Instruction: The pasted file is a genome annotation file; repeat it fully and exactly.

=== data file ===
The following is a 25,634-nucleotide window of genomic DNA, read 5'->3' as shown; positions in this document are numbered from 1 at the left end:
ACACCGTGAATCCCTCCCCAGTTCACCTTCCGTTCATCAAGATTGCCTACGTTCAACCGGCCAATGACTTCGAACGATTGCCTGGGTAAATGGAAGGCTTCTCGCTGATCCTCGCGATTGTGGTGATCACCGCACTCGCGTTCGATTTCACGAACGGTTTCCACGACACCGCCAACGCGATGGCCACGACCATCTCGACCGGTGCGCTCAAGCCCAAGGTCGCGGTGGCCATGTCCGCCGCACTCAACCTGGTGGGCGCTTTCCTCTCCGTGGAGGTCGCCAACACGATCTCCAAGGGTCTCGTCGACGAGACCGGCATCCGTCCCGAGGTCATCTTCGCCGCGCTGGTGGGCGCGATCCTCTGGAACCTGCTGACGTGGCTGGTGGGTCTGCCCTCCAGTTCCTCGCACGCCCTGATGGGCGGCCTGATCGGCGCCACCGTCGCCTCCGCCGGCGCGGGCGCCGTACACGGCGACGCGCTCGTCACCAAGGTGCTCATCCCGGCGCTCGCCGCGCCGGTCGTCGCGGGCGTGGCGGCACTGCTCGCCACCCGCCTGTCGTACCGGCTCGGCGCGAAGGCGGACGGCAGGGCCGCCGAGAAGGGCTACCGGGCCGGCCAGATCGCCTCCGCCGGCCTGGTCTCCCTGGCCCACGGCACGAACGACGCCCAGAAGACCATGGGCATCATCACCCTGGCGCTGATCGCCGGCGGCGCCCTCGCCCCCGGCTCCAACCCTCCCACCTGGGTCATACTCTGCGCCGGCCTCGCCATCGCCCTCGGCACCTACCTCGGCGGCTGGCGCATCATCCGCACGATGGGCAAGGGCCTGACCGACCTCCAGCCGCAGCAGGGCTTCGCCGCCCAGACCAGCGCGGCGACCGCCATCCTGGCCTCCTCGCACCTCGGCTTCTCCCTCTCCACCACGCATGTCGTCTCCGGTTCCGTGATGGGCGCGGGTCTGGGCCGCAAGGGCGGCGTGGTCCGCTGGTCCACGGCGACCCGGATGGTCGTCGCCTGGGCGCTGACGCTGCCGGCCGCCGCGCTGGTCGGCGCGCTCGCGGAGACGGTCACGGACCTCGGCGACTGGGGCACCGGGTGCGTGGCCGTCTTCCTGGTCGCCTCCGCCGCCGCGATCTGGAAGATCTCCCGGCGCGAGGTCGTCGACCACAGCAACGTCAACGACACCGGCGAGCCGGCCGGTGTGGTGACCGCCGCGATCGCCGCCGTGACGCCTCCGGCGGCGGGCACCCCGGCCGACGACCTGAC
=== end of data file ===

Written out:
The following is a 25,634-nucleotide window of genomic DNA, read 5'->3' as shown; positions in this document are numbered from 1 at the left end:
ACACCGTGAATCCCTCCCCAGTTCACCTTCCGTTCATCAAGATTGCCTACGTTCAACCGGCCAATGACTTCGAACGATTGCCTGGGTAAATGGAAGGCTTCTCGCTGATCCTCGCGATTGTGGTGATCACCGCACTCGCGTTCGATTTCACGAACGGTTTCCACGACACCGCCAACGCGATGGCCACGACCATCTCGACCGGTGCGCTCAAGCCCAAGGTCGCGGTGGCCATGTCCGCCGCACTCAACCTGGTGGGCGCTTTCCTCTCCGTGGAGGTCGCCAACACGATCTCCAAGGGTCTCGTCGACGAGACCGGCATCCGTCCCGAGGTCATCTTCGCCGCGCTGGTGGGCGCGATCCTCTGGAACCTGCTGACGTGGCTGGTGGGTCTGCCCTCCAGTTCCTCGCACGCCCTGATGGGCGGCCTGATCGGCGCCACCGTCGCCTCCGCCGGCGCGGGCGCCGTACACGGCGACGCGCTCGTCACCAAGGTGCTCATCCCGGCGCTCGCCGCGCCGGTCGTCGCGGGCGTGGCGGCACTGCTCGCCACCCGCCTGTCGTACCGGCTCGGCGCGAAGGCGGACGGCAGGGCCGCCGAGAAGGGCTACCGGGCCGGCCAGATCGCCTCCGCCGGCCTGGTCTCCCTGGCCCACGGCACGAACGACGCCCAGAAGACCATGGGCATCATCACCCTGGCGCTGATCGCCGGCGGCGCCCTCGCCCCCGGCTCCAACCCTCCCACCTGGGTCATACTCTGCGCCGGCCTCGCCATCGCCCTCGGCACCTACCTCGGCGGCTGGCGCATCATCCGCACGATGGGCAAGGGCCTGACCGACCTCCAGCCGCAGCAGGGCTTCGCCGCCCAGACCAGCGCGGCGACCGCCATCCTGGCCTCCTCGCACCTCGGCTTCTCCCTCTCCACCACGCATGTCGTCTCCGGTTCCGTGATGGGCGCGGGTCTGGGCCGCAAGGGCGGCGTGGTCCGCTGGTCCACGGCGACCCGGATGGTCGTCGCCTGGGCGCTGACGCTGCCGGCCGCCGCGCTGGTCGGCGCGCTCGCGGAGACGGTCACGGACCTCGGCGACTGGGGCACCGGGTGCGTGGCCGTCTTCCTGGTCGCCTCCGCCGCCGCGATCTGGAAGATCTCCCGGCGCGAGGTCGTCGACCACAGCAACGTCAACGACACCGGCGAGCCGGCCGGTGTGGTGACCGCCGCGATCGCCGCCGTGACGCCTCCGGCGGCGGGCACCCCGGCCGACGACCTGAC